One of China’s three powerful antitrust regulators, National Development and Reform Commission has this week imposed its largest ever antitrust fine of RMB6.088bn (approximately US$975m) on the US company, Qualcomm. This dwarfs China’s previous largest fine on a single company of RMB290m (approximately US$46m) levied in August 2014.
The record fine follows a 14 month investigation into Qualcomm’s intellectual property licensing practices in China in which the NDRC is understood to have alleged that Qualcomm infringed China’s Anti-Monopoly Law and abused its dominant market position by charging discriminatory royalties for access to its portfolio of standard essential patents relating to 3G and 4G mobile telecommunication standards.
The antitrust settlement
In addition to the record fine, which the company has stated that it will not contest, Qualcomm has agreed to modify its licensing practices. Under the settlement with the NDRC, Qualcomm has agreed to unbundle its 3G and 4G licences from licences to its other patents and to modify its royalty rates and other terms and conditions. It is understood that these terms represent a sizeable reduction in Qualcomm’s royalty rates that were previously offered to Chinese companies.
Xu Kunlin - Director General of the Bureau of Price Supervision and Anti-monopoly Bureau of the NDRC – has stated that the NDRC will soon release the “antitrust settlement” reached with Qualcomm.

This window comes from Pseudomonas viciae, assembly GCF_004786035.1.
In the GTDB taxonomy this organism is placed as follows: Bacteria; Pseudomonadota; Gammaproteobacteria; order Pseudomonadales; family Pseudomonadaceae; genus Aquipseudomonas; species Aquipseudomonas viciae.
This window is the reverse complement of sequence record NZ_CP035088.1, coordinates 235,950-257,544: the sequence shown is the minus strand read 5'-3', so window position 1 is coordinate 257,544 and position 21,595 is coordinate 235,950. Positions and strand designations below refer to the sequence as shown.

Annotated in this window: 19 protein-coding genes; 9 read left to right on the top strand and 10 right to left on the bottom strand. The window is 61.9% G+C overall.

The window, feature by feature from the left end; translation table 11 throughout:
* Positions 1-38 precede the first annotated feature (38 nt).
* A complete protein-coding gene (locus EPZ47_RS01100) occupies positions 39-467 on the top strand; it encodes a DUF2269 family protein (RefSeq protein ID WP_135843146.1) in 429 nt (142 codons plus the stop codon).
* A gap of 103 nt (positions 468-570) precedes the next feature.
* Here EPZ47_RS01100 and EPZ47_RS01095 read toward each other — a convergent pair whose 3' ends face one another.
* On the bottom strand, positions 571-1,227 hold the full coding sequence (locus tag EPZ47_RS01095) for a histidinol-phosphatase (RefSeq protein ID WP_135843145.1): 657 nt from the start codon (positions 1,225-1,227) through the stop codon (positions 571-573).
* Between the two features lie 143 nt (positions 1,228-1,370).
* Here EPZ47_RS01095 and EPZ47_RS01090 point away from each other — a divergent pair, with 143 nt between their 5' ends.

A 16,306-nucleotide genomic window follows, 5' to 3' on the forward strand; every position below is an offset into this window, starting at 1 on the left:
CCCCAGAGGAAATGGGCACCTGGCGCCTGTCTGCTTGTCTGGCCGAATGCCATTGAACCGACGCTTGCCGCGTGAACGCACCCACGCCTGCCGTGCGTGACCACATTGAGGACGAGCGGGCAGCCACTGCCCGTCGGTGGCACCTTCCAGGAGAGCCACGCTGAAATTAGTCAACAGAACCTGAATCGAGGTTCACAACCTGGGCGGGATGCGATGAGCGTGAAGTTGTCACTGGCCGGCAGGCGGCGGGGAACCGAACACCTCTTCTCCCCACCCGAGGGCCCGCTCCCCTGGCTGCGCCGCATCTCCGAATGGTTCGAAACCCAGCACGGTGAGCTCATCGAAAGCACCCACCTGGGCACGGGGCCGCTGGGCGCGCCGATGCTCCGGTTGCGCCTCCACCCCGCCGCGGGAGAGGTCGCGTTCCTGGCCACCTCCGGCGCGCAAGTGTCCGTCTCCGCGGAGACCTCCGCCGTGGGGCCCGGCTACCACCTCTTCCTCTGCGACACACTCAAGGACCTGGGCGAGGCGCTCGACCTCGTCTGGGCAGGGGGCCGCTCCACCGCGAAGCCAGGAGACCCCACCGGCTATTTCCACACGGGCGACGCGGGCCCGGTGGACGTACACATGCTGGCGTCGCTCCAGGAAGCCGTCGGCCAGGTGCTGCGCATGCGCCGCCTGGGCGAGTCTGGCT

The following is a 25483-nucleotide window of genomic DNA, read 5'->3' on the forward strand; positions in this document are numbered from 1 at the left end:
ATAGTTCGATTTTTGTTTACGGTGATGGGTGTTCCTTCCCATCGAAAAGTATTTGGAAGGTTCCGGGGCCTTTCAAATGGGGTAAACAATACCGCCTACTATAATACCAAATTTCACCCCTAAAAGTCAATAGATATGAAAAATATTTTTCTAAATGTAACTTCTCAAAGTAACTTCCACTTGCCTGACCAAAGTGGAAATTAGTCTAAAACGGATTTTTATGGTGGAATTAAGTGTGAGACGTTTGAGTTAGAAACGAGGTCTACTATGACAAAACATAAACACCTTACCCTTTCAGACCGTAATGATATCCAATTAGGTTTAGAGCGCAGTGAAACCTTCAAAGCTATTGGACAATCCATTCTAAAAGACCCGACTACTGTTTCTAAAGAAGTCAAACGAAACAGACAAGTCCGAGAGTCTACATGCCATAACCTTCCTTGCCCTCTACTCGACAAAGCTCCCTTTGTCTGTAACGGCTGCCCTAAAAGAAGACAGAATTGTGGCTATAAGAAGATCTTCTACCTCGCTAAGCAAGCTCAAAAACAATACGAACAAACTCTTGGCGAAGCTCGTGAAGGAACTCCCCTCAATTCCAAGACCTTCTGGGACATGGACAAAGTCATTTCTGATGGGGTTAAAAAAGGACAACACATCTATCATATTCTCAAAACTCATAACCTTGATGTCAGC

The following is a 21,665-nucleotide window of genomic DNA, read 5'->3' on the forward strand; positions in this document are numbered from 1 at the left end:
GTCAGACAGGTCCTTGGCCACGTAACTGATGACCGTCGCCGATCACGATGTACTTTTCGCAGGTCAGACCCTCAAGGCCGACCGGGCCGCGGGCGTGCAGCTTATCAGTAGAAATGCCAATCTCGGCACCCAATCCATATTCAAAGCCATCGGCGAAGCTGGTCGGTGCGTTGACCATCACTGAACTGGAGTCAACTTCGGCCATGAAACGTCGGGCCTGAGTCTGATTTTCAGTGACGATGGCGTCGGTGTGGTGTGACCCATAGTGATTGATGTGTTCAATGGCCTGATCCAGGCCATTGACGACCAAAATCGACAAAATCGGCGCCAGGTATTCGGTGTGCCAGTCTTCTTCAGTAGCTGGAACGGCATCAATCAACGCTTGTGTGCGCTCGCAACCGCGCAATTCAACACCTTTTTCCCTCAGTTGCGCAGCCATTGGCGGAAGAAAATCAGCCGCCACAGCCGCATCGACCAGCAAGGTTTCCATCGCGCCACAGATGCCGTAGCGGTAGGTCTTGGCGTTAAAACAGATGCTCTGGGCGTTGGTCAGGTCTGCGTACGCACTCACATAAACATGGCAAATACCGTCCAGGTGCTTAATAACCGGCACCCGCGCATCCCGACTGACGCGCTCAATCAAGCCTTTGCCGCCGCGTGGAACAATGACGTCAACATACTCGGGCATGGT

The AML is China’s comprehensive competition law that came into effect on 1 August 2008. The AML is enforced by three agencies: (i) the NDRC, which is the antitrust agency responsible for price-related infringements such as price fixing; (ii) SAIC (the State Administration For Industry & Commerce), which is the antitrust agency responsible for non-price-related infringements; and (iii) MOFCOM (the Ministry of Commerce), which enforces the merger control regime in China.
Unlike the EU and the US antitrust regulators, there is no published detailed antitrust settlement procedure in China. However, the decision to publish this antitrust settlement with Qualcomm may indicate that the NDRC is increasingly responding, to a certain extent, to the perception of a relative lack of transparency in aspects of the NDRC process. The publication of this settlement follows on from the NDRC’s decision, in September 2014, to publish non-confidential versions of twelve decisions fining Japanese automotive components suppliers and 24 decisions in an insurance cartel.
More generally, the level of the fine combined with the NDRC’s willingness to pursue contentious cases that are at the frontier of antitrust analysis would seem to confirm China’s place at the table of top international antitrust enforcement agencies. It also serves to warn companies of the appetite and ability of the Chinese antitrust enforcement agencies to mount increasingly sophisticated investigations.